My sister called me yesterday looking for perspective on all the gnashing of teeth and condemnations over the English riots.
“There are so many haters, racists and folk screaming moral opprobrium into the ether. I feel that they are wrong but I don’t have the facts.”
I thought I’d share the conversation, with you.
Looting is part of this society’s culture. It has always been so.
From the asset stripping of the British Empire (most former colonies, to this day, do not own their natural assets eg. industries like gold, cocoa, palm oil, diamonds, minerals, etc) to the recent looting of Iraq under the smoke screen of ‘Weapons of Mass Destruction‘, looting is an institutionalised part of British identity and psyche.
And it doesn’t stop at the international front door.
- The banks asset-stripped the public purse and looted almost every major country’s treasury in the global economy
- The politicians got caught with their hand in the till through their illegal expenses claims – that’s looting the public purse
- The media looted the phone information of murdered children’s parents for no other reason than that it was profitable
- Tony Blairdrew a veil of secrecy over the BAe £1 billion bribe to Saudi Arabia, ensuring an investigation never took place by slapping it with a ‘Threat to National Security’ label – that’s corruption for profit ie. looting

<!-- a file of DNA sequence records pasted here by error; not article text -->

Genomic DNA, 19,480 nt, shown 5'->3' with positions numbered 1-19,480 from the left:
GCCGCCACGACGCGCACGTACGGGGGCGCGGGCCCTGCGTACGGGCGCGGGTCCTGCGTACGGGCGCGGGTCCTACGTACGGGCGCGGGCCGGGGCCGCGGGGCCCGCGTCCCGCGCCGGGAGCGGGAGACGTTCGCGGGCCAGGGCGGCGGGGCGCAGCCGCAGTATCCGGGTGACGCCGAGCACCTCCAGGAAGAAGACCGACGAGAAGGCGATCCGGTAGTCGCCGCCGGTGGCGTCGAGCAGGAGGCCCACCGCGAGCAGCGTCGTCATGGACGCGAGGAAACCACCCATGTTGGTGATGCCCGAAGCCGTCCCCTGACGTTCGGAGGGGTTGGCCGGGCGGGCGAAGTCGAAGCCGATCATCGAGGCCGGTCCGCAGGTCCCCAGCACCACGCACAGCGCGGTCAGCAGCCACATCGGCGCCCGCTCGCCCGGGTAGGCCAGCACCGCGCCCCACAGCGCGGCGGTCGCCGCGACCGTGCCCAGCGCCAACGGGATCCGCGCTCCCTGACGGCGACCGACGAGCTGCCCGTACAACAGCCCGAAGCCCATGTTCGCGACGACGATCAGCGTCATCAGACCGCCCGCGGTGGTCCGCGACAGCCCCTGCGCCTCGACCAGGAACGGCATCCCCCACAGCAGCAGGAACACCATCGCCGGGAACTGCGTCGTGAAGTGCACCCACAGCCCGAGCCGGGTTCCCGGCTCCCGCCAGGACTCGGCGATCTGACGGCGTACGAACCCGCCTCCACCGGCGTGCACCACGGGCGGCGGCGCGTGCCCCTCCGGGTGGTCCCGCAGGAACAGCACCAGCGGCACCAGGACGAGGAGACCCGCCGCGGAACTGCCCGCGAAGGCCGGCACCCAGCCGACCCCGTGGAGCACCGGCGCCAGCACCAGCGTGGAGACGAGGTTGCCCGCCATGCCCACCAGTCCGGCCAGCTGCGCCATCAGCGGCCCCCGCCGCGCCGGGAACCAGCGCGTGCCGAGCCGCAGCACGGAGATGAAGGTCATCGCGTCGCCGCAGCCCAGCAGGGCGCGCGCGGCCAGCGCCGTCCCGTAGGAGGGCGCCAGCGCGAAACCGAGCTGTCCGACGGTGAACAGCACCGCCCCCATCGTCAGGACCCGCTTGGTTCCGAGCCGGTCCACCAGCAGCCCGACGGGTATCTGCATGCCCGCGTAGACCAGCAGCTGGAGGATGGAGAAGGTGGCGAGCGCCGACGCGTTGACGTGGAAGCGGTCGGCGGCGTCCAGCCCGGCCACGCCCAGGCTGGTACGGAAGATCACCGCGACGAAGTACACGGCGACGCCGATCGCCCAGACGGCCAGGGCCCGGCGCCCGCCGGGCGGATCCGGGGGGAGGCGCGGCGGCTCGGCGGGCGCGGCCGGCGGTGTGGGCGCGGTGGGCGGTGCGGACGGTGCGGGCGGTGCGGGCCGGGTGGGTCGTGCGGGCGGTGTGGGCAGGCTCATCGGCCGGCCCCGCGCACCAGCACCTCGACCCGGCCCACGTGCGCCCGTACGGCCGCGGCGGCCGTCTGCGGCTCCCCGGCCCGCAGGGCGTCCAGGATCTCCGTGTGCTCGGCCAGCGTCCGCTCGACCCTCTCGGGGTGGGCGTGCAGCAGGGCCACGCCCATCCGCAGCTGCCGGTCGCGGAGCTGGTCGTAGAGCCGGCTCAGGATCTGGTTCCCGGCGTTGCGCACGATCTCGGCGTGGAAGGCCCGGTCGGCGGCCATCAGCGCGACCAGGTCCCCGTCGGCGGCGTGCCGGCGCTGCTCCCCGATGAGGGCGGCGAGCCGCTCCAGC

These are all middle-class, white collar, white person crimes. Does anybody ever ask those same searching questions about poor policing, poor parenting, poor discipline in schools and a general lack of morals, ethics and values?
Of course not. Instinctively, the general public understands that these individuals do not operate alone, but within an institutional framework that encourages and supports individuals who display those gain-seeking tendencies.
And when it all goes tits up, these same supporters will duly call them ‘bad apples and unrepresentative of the whole’, then choose a more moderate leader for a while … in order to passify the baying mob.
White collar crime is usually punished less harshly by the courts than blue collar, or working class crime. The idea being that these are victimless crimes.
The argument is that you can’t point to a particular person who has DIRECTLY suffered from the crime, whereas you can with assault, theft or murder. This is why it is always challenging for the courts to prosecute soldiers who are perpetrating an illegal war but at the same time following orders.
But ask any parent of a child who has been killed in Iraq and they will tell you Blair and Bush should be in jail for the 654,965 deaths they caused.
There will be 100s of youths locked up for criminal damage, breach of the peace, arson and looting but is it anywhere near the scale of what their role models and leaders in society have done?
The white collar criminals are busy huffing and puffing sentiments of moral outrage and bleating with righteous indignation over the mess in the English cities.
But the problem is that they can’t even police their own.
If everybody’s got their hand in the cookie jar, then what’s to stop the most disadvantaged in society?
In Part II, I will share the black perspective on what’s going on, particularly re the scandal of the huge percentage of black people with degrees who are either unemployed or working in menial labour, particularly in Scotland. And ask, What’s Not To Riot Against?